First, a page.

Work at the industrial site will be supervised by Rob O’Brien and Yasantha Athukorala.

“It is an honour to be associated with such a collection of accomplished scientists,” says Valens AgriTech President and Chief Science Officer O’Brien. “The research derived from this funding will provide insights into the complexity of gene expression in cannabis and will help produce new varieties that can have a greater health impact.”

The Cannabis Bio-products Toolbox was awarded a three-year $330,000 Mitacs research grant.

About Valens AgriTech, Supra THC Services and Valens GroWorks Corp.

Valens GroWorks Corp. is a CSE-listed company (VGW:CSE) with an aggressive buildout strategy in progress. The Company seeks to capture a broad spectrum of medical cannabis users and adult recreational users once legalized, as well as clinical trial and R&D clients, in pursuit of its ambitious seed-to-sale and farm-to-pharma objectives.

The Company has two wholly-owned subsidiaries based in the Okanagan Valley of British Columbia: 1) Valens Agritech Ltd. (“VAL”) which holds a Health Canada Dealer’s License, enabling cultivation and R&D and 2) Supra THC Services Inc., a Health Canada licensed cannabis testing lab providing sector-leading analytical and proprietary services to Licensed Producers and ACMPR patients.  Supra has collaborated with Thermo Fisher Scientific (Mississauga) Inc. to develop a “Centre of Excellence in Plant-Based Medicine Analytics” centred in Kelowna, British Columbia.

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About Thompson Rivers University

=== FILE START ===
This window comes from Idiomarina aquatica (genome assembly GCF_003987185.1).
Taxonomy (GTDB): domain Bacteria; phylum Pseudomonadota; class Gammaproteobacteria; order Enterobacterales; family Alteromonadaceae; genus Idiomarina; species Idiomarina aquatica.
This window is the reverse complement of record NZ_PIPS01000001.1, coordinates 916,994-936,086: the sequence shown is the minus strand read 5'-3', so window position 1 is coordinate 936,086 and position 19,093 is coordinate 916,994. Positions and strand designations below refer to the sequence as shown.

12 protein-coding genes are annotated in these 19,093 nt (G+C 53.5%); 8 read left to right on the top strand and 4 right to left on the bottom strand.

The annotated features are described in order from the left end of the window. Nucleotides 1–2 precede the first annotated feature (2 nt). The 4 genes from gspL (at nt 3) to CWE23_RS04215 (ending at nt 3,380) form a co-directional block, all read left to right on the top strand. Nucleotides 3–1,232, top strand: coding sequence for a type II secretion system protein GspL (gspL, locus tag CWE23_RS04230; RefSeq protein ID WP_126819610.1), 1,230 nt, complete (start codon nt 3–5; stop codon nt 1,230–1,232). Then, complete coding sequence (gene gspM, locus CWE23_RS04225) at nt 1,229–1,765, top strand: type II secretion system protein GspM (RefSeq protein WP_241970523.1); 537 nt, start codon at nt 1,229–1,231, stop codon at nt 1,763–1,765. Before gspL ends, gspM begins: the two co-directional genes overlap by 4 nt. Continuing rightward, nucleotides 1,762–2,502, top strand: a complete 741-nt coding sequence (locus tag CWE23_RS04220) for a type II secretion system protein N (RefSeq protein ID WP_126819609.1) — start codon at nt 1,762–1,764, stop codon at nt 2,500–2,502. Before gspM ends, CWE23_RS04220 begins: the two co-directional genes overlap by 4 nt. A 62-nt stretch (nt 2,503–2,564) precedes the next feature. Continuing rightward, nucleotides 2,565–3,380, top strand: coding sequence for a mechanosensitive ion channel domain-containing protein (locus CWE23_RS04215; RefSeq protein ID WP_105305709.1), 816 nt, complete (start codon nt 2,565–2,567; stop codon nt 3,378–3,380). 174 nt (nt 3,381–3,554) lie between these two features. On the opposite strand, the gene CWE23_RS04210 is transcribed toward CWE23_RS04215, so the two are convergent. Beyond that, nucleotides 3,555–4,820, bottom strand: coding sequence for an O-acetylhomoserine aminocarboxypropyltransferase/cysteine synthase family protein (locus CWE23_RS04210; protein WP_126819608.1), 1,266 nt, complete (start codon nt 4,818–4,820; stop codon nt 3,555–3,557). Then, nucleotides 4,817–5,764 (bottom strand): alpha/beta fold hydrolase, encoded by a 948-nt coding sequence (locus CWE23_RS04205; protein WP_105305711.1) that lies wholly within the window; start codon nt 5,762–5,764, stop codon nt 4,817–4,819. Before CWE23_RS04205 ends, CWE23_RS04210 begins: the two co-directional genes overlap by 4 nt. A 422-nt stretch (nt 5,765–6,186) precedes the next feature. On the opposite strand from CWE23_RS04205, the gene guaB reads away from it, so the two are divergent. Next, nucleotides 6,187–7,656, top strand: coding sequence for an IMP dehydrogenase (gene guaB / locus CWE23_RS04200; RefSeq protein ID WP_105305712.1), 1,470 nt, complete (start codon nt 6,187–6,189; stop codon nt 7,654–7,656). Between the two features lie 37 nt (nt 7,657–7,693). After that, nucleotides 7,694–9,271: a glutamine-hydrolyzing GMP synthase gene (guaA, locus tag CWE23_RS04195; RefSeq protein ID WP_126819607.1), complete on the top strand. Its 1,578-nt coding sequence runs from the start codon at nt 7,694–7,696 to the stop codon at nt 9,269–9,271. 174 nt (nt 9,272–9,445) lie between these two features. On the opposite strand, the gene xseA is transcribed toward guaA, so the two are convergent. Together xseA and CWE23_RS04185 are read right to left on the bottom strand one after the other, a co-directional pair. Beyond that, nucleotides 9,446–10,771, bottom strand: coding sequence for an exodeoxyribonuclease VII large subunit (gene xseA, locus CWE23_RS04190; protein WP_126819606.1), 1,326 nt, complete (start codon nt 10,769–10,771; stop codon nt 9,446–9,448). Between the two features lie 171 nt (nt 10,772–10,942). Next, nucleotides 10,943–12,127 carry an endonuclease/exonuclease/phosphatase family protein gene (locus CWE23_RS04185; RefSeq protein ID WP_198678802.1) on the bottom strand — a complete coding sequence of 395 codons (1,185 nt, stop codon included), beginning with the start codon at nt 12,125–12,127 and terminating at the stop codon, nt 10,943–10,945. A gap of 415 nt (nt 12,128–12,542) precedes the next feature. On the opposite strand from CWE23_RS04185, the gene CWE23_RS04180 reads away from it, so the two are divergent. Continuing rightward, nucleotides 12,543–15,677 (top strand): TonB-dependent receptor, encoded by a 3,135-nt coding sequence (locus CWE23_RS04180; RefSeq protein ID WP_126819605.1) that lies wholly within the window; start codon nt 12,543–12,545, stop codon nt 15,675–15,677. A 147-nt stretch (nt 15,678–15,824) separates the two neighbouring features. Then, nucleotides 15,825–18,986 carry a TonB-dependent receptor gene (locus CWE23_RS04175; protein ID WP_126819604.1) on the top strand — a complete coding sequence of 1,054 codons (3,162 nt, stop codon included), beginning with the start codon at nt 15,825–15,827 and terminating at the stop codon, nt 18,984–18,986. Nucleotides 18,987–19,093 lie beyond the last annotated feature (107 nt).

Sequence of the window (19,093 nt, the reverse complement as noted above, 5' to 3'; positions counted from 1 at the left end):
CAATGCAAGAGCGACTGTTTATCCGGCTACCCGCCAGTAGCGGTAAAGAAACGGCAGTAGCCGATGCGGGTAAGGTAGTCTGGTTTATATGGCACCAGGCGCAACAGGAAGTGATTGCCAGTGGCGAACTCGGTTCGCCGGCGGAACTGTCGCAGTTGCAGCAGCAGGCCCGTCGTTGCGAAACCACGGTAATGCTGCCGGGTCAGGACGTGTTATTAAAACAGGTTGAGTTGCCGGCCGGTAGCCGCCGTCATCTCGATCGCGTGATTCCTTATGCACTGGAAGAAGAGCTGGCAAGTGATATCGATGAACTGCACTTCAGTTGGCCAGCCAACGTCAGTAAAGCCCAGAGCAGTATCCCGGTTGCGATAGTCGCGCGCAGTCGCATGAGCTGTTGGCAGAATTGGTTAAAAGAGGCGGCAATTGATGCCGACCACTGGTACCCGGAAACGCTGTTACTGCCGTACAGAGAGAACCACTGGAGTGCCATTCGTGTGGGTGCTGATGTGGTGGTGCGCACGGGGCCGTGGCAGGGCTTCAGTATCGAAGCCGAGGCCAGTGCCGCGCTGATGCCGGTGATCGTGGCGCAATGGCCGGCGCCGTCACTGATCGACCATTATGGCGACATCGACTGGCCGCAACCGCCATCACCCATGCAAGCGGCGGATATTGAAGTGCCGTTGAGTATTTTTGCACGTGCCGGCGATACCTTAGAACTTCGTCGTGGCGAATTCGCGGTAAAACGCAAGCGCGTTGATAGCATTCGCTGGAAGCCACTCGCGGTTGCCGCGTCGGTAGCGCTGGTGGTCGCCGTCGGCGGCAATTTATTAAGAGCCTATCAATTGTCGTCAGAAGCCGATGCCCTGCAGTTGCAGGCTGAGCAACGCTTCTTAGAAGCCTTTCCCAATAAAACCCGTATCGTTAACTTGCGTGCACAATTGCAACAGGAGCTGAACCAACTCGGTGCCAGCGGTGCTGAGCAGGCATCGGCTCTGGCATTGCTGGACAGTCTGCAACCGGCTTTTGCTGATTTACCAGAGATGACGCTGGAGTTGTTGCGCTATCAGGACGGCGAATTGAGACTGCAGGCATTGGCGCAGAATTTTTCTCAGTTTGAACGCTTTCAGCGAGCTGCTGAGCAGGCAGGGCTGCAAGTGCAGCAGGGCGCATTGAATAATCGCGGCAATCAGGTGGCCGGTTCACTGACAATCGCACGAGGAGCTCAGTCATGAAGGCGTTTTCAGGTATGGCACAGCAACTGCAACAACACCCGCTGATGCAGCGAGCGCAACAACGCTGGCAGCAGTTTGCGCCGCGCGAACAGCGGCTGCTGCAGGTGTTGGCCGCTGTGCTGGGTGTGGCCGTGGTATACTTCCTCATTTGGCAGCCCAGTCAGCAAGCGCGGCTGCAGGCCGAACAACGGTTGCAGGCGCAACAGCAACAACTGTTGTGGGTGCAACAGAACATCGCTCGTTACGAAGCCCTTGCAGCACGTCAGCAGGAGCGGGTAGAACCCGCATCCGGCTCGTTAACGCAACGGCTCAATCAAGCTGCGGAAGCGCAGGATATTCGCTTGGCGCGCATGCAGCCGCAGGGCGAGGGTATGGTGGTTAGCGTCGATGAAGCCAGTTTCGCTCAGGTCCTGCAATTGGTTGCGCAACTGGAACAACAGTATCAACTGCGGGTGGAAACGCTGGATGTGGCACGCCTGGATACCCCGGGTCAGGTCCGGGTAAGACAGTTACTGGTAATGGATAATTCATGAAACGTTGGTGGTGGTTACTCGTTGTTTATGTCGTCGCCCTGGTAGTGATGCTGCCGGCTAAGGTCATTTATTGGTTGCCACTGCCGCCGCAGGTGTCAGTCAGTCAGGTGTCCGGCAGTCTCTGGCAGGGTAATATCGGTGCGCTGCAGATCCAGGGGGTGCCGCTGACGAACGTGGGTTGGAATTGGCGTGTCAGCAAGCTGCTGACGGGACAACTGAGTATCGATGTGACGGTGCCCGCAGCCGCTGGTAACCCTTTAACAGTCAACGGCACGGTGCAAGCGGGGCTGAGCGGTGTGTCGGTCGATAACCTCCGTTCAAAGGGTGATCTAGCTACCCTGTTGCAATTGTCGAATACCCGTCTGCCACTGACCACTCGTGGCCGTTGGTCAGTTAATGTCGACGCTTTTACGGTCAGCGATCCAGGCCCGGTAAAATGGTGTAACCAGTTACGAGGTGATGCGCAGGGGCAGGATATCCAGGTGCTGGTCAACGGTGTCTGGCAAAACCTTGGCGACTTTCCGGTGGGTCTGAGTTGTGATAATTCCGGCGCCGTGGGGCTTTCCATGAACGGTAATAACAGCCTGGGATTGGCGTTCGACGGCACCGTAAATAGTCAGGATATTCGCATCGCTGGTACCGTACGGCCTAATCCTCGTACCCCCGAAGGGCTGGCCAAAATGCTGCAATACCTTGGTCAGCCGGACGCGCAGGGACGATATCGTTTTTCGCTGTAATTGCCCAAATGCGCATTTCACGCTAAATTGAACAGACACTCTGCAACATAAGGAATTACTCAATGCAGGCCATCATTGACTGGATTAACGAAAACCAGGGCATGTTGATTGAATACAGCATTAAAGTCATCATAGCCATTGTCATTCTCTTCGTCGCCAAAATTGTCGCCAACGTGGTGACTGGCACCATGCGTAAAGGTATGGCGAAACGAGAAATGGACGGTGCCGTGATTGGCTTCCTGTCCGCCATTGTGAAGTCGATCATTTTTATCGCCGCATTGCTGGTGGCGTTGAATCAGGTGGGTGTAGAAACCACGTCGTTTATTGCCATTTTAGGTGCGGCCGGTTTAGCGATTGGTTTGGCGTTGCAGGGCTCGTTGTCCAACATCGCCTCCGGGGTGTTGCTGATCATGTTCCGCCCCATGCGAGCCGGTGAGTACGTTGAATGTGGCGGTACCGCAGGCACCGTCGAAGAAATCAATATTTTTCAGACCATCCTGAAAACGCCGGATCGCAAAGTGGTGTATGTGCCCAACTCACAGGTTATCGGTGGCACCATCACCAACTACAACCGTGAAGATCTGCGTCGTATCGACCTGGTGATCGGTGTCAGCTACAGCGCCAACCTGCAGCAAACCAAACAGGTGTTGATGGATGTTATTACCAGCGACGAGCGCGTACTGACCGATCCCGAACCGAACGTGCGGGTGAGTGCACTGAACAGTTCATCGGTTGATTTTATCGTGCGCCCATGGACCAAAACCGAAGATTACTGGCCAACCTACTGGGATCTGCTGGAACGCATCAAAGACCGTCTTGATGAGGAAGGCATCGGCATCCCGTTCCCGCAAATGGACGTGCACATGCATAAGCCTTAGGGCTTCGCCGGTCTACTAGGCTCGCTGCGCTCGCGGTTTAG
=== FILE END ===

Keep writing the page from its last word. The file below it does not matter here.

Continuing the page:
Thompson Rivers University is committed to participating in community partnerships that drive the knowledge and innovation economy in British Columbia’s Southern Interior.

Named after the view from its main Kamloops campus overlooking the junction of the North and South Thompson rivers, TRU is proud to support the nearly 26,000 students on its campuses in Kamloops and Williams Lake, and in online programming through TRU Open Learning.

With a 45-year history of excellence in education in the BC Interior, TRU prides itself on providing students with access to a research-informed education, and providing our communities with access to the benefits of scholarly, research, and creative activities that solve community problems and enrich community life.

About UBC's Okanagan campus

UBC’s Okanagan campus is an innovative hub for research and learning in the heart of British Columbia’s stunning Okanagan Valley.

Ranked among the top 20 public universities in the world, UBC is a globally recognized research-intensive institution whose Okanagan campus was established in 2005.

The Okanagan campus emphasizes smaller class sizes, experiential learning, and research activity for students, combining a world-class UBC degree with a tight-knit and entrepreneurial community.

As part of North America’s most international university, the campus is home to 9,000 students representing 98 countries.